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5 truths about running

Use these tips from a doctor and a New York Marathon champ.

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If you’re thinking this is the year you take up running, don’t let fear stop you: “I think there are a lot of misconceptions,” says Dr. Vijay Vad, the author of “The New Rules of Running.” “Excessive running can be pretty bad for your joints, but moderate running is actually good for you.” Vad collaborated with two-time NYC marathon champ Tom Fleming to come up with rules that all runners — beginners and elites — need to know. Ready to pound the pavement? Read on for their five essentials:

1. There’s no one way to run. Your form is specific to your body, so don’t worry about what you look like out there. There are, however, ways to improve the form that’s specific to your body. Every runner can benefit, for example, from using the arms more and pumping through the hips.

2. Speed is strength in disguise. If you train at a pace that you can easily maintain for a stretch of time, you increase your fitness level and, therefore, your ability to go faster. “I never talk about speed,” Fleming says of his first days coaching a new athlete. “I might talk about endurance and progression. [Speed] eventually comes gradually through you building confidence in yourself.” Dr. Vad adds that if it’s your first race — be it a 5K or your first marathon — you shouldn’t even focus on the clock. “You should be in it just to finish it,” he says.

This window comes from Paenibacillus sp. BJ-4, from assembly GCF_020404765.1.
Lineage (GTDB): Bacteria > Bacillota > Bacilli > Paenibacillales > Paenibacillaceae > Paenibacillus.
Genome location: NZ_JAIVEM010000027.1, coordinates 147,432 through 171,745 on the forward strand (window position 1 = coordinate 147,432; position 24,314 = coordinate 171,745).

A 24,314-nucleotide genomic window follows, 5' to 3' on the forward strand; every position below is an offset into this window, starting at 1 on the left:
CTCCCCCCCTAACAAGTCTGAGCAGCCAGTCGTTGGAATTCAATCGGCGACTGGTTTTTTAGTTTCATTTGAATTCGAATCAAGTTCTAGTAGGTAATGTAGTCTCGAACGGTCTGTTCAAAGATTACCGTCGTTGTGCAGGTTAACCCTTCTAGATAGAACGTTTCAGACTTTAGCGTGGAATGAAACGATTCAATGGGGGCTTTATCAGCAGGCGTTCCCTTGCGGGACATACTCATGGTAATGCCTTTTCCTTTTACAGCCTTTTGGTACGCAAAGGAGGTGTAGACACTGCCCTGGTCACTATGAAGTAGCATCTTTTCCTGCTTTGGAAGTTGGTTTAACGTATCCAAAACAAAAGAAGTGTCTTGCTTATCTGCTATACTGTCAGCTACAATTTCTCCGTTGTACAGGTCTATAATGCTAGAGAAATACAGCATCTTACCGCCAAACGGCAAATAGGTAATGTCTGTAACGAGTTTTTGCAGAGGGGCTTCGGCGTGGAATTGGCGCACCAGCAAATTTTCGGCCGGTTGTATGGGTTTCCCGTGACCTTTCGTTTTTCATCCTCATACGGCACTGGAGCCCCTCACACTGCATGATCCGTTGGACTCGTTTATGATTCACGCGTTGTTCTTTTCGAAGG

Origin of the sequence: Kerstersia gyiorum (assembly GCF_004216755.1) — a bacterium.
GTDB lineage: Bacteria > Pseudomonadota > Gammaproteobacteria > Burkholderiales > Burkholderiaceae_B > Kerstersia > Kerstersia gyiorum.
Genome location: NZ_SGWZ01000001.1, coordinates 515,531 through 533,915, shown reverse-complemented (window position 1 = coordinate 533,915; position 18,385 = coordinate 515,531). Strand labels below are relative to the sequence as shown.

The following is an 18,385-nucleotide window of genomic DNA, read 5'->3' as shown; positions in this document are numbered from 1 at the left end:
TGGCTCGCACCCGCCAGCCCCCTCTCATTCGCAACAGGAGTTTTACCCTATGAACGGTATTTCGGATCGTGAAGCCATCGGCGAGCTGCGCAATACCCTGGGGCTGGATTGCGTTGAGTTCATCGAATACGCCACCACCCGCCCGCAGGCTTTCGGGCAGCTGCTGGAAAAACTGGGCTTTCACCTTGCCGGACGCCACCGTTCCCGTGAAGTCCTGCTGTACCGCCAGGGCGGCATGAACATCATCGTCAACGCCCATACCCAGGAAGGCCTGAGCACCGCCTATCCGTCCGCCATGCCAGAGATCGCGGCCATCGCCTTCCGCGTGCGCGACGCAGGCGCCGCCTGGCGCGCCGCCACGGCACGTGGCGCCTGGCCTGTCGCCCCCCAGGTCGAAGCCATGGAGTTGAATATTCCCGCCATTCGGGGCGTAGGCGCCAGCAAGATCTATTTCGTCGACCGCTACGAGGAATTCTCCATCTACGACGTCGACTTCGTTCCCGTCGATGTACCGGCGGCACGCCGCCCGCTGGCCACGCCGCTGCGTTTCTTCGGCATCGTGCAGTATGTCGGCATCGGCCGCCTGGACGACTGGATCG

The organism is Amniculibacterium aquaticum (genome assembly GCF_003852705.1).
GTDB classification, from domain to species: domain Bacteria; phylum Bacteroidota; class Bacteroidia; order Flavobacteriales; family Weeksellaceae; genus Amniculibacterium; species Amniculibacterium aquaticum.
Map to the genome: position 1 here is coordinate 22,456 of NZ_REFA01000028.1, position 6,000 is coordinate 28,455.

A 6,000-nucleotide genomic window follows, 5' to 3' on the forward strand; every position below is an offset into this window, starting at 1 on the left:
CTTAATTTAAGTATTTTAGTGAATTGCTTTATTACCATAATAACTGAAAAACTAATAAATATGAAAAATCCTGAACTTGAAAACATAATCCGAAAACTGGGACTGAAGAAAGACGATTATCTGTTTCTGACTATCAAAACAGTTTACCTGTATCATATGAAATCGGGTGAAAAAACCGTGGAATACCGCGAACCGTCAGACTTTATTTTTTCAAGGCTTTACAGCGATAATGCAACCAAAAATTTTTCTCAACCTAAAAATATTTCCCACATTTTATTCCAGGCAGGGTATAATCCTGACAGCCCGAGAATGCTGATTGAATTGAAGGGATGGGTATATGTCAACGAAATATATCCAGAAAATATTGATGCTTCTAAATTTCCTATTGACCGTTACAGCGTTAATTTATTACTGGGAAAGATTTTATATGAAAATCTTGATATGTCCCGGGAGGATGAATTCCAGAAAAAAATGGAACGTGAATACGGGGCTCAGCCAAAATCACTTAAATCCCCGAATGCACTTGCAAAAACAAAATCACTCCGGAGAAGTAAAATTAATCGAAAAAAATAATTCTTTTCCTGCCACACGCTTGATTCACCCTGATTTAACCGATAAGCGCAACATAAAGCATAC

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3. You must learn to endure. Fleming says training your body to be on its feet for longer stretches of time can help you get ready for races, especially long-distance ones, because they improve your aerobic capacity (the amount of oxygen you can use in one minute). He recommends “a consistent, gradual increase of total long run workouts over a period of four to six months.”

4. Hydrating and eating properly stimulate recovery. “Hydration and nutrition really improve your performance and enhance recovery,” says Dr. Vad. So what’s best? Hydrating before, after and even during your workout. And don’t wait until you’re already thirsty; that means you’re already dehydrated. About 30 minutes after you finish running, go for a mix of protein and carbs. Fleming likes pretzels and peanut butter, or straight-up chocolate milk. The night before a race, don’t go crazy on the carbs, they say. You don’t want to overdo it.

5. Rest is essential for recovery and improved performance. The No. 1 mistake newbie runners make, the authors say, is overdoing it — that’s how you get injured. But rest is not just about days off. Adequate rest also means sleeping enough to rebuild the muscle fibers that tear when you run (that rebuilding is what makes you stronger and faster). “You need deep, REM sleep for repair,” Dr. Vad says.

 
 
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